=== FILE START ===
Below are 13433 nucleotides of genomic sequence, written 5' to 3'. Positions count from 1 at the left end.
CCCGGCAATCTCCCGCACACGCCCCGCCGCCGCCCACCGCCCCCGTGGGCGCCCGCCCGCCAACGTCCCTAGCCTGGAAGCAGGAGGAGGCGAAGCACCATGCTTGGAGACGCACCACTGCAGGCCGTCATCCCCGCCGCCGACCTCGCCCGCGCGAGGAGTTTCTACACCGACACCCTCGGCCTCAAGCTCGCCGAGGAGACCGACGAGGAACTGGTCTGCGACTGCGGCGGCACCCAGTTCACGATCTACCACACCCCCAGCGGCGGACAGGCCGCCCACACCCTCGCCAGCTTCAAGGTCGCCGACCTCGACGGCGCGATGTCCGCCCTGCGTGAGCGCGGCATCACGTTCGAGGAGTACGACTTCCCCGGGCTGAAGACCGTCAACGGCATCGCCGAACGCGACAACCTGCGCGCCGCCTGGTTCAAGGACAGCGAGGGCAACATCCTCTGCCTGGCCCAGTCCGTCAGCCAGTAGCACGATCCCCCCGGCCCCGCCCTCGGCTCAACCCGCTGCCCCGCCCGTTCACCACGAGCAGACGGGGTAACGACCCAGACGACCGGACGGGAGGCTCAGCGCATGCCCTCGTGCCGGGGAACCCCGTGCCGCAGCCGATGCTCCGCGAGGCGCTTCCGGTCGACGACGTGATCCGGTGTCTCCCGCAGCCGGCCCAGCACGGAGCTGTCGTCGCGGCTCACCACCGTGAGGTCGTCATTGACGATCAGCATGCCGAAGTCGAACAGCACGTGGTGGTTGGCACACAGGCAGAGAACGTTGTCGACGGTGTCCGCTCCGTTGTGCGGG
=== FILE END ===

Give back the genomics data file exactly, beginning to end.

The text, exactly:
Below are 13433 nucleotides of genomic sequence, written 5' to 3'. Positions count from 1 at the left end.
CCCGGCAATCTCCCGCACACGCCCCGCCGCCGCCCACCGCCCCCGTGGGCGCCCGCCCGCCAACGTCCCTAGCCTGGAAGCAGGAGGAGGCGAAGCACCATGCTTGGAGACGCACCACTGCAGGCCGTCATCCCCGCCGCCGACCTCGCCCGCGCGAGGAGTTTCTACACCGACACCCTCGGCCTCAAGCTCGCCGAGGAGACCGACGAGGAACTGGTCTGCGACTGCGGCGGCACCCAGTTCACGATCTACCACACCCCCAGCGGCGGACAGGCCGCCCACACCCTCGCCAGCTTCAAGGTCGCCGACCTCGACGGCGCGATGTCCGCCCTGCGTGAGCGCGGCATCACGTTCGAGGAGTACGACTTCCCCGGGCTGAAGACCGTCAACGGCATCGCCGAACGCGACAACCTGCGCGCCGCCTGGTTCAAGGACAGCGAGGGCAACATCCTCTGCCTGGCCCAGTCCGTCAGCCAGTAGCACGATCCCCCCGGCCCCGCCCTCGGCTCAACCCGCTGCCCCGCCCGTTCACCACGAGCAGACGGGGTAACGACCCAGACGACCGGACGGGAGGCTCAGCGCATGCCCTCGTGCCGGGGAACCCCGTGCCGCAGCCGATGCTCCGCGAGGCGCTTCCGGTCGACGACGTGATCCGGTGTCTCCCGCAGCCGGCCCAGCACGGAGCTGTCGTCGCGGCTCACCACCGTGAGGTCGTCATTGACGATCAGCATGCCGAAGTCGAACAGCACGTGGTGGTTGGCACACAGGCAGAGAACGTTGTCGACGGTGTCCGCTCCGTTGTGCGGG